Proposed design for new Big Blue Bus stops

Given how rowdy entertaining transit meetings can be, sometimes they hold my attention better than NBC Must See TV. The annual meeting of the Big Blue Bus last night was no exception.

The highlights:

1. Fares are going up. Big Blue Bus’s Dan Dawson presented two fare restructuring proposals that include raising the basic fare from 75 cents to either $1.25 or $1.50; eliminating transfers between BBBs; and establishing a 30-day fare card. (For more details, check out GreenLAGirl's very good coverage).

Dawson noted during the Q&A that subsidized fares paid by UCLA commuters will not change until BBB renegotiates its contract with UCLA. (Note: UCLA commuters will continue to pay $22.50 for a quarterly pass or a 25c copay through at least the end of this academic school year.)

Raising fares always stinks. But Dawson and BBB’s Stephanie Negriff laid things out like this:

  • Operating costs are going up: Increases in health insurance and congestion is impacting BBB. With average travel speeds declining by 4% over the past three years, BBB’s operating costs have gone up because they deploy more buses on the streets just to maintain the “status quo”.
  • Operating subsidies are going down. That the Governator initially proposed doing away with the portion of the state sales tax that goes to fund transit operations, and replacing it with a general tax that is five cents lower than the current one is not helping things. (Source: LATimes).
  • BBB has been operating with a structural deficit for 3 years. And the proposed fare increases would only close one half of that structural deficit. BBB is looking to close the other half of the deficit through looking for ways to lower operating costs and applying for more subsidies.

On the upside, BBB also wants to move forward fast and cash-less boardings, so their plan also includes competitively pricing day and monthly passes. However, they also plan to eliminate the Little Blue Card, which is a declining balance card that some UCLA commuters may have been purchasing from the Central Ticket Office. Personally, I’m disappointed by this decision, but I’ll hold out for the day that BBB upgrades to TAP with a declining balance feature.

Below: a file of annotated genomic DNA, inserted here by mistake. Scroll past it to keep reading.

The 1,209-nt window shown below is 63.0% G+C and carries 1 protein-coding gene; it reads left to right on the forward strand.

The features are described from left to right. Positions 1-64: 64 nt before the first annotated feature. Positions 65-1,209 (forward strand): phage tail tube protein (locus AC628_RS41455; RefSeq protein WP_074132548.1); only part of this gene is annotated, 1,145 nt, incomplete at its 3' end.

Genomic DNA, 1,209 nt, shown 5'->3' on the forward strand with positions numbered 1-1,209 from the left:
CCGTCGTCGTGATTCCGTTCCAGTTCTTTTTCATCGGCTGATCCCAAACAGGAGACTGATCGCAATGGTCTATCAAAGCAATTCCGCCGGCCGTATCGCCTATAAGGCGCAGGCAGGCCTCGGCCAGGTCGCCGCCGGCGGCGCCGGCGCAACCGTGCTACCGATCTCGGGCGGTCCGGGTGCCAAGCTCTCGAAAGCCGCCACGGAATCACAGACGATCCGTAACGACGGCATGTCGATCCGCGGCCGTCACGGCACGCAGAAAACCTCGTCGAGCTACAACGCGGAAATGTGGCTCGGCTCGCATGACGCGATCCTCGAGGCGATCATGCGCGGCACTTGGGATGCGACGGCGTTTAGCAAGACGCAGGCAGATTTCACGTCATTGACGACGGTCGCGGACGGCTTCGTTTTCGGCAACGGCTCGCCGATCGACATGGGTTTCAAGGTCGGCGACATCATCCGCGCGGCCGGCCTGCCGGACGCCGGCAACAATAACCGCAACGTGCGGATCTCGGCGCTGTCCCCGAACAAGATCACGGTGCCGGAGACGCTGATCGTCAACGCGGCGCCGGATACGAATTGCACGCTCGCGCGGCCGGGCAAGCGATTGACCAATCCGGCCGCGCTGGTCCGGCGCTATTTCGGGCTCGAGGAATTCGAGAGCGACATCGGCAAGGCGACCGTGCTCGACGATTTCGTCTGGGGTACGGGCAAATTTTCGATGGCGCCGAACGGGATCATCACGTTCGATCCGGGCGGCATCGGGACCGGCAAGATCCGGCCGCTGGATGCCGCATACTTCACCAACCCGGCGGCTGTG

2.New website going live in July 2010, complete with NextBus information and features that made me perk-up, like the promise of social media content.

3. We might be getting better bus stops in the City of Santa Monica. This is because the federal government is willing to fund capital improvements, but not operating costs. Redeveloping bus stops counts as a capital improvement, so there is money for this…

4. More buses. Hybrid buses arriving in summer 2010 and articulated buses arriving in mid 2010, rolling out in 2011 on the Rapid 3 and Rapid 7.

The most informative part of attending a community meeting is tuning into the questions and concerns of my fellow citizens. Again, the highlights:

  • Juan asked if Big Blue Bus had considered implementing technology that makes it possible to scan a QR code on at a bus stop with a web-enabled smartphone to find out when the next bus is coming. Paul Casey said that he just spoke to someone at SnapIt about this very idea earlier in the week, and that BBB’s marketing manager is talking to the web developers about this.
  • An older gentleman named Jerry stood up at least three times to sing the praises of the Big Blue Bus.
  • A person likened the Rapid 3 and Rapid 7 to a boondoggle (a dramatic word, don’t you think?) since he never saw passengers on those routes. Stephanie Negriff and Paul Casey explained that the Rapid routes were their best performing lines in the system, and that the buses may not be full throughout their entire route. Buses on Rapid 7, for instance, are often crowded between Fairfax and and SMC.